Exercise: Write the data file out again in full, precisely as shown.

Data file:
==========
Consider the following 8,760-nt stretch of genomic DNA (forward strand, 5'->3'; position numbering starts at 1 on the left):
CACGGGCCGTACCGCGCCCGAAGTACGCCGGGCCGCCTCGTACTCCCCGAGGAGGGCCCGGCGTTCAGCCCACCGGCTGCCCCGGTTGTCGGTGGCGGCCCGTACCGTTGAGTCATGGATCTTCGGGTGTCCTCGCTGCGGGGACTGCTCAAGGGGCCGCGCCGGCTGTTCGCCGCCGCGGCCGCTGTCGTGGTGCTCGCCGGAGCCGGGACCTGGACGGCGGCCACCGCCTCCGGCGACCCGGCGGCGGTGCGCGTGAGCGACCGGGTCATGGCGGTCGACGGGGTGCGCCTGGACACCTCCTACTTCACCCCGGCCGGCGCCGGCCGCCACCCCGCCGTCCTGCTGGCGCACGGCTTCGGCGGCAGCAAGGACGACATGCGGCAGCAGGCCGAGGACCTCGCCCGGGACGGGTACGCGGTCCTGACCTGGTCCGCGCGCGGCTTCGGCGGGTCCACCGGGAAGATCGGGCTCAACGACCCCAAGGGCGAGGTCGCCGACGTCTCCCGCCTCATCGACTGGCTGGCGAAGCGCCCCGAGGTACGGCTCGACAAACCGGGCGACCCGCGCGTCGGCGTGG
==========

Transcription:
Consider the following 8,760-nt stretch of genomic DNA (forward strand, 5'->3'; position numbering starts at 1 on the left):
CACGGGCCGTACCGCGCCCGAAGTACGCCGGGCCGCCTCGTACTCCCCGAGGAGGGCCCGGCGTTCAGCCCACCGGCTGCCCCGGTTGTCGGTGGCGGCCCGTACCGTTGAGTCATGGATCTTCGGGTGTCCTCGCTGCGGGGACTGCTCAAGGGGCCGCGCCGGCTGTTCGCCGCCGCGGCCGCTGTCGTGGTGCTCGCCGGAGCCGGGACCTGGACGGCGGCCACCGCCTCCGGCGACCCGGCGGCGGTGCGCGTGAGCGACCGGGTCATGGCGGTCGACGGGGTGCGCCTGGACACCTCCTACTTCACCCCGGCCGGCGCCGGCCGCCACCCCGCCGTCCTGCTGGCGCACGGCTTCGGCGGCAGCAAGGACGACATGCGGCAGCAGGCCGAGGACCTCGCCCGGGACGGGTACGCGGTCCTGACCTGGTCCGCGCGCGGCTTCGGCGGGTCCACCGGGAAGATCGGGCTCAACGACCCCAAGGGCGAGGTCGCCGACGTCTCCCGCCTCATCGACTGGCTGGCGAAGCGCCCCGAGGTACGGCTCGACAAACCGGGCGACCCGCGCGTCGGCGTGG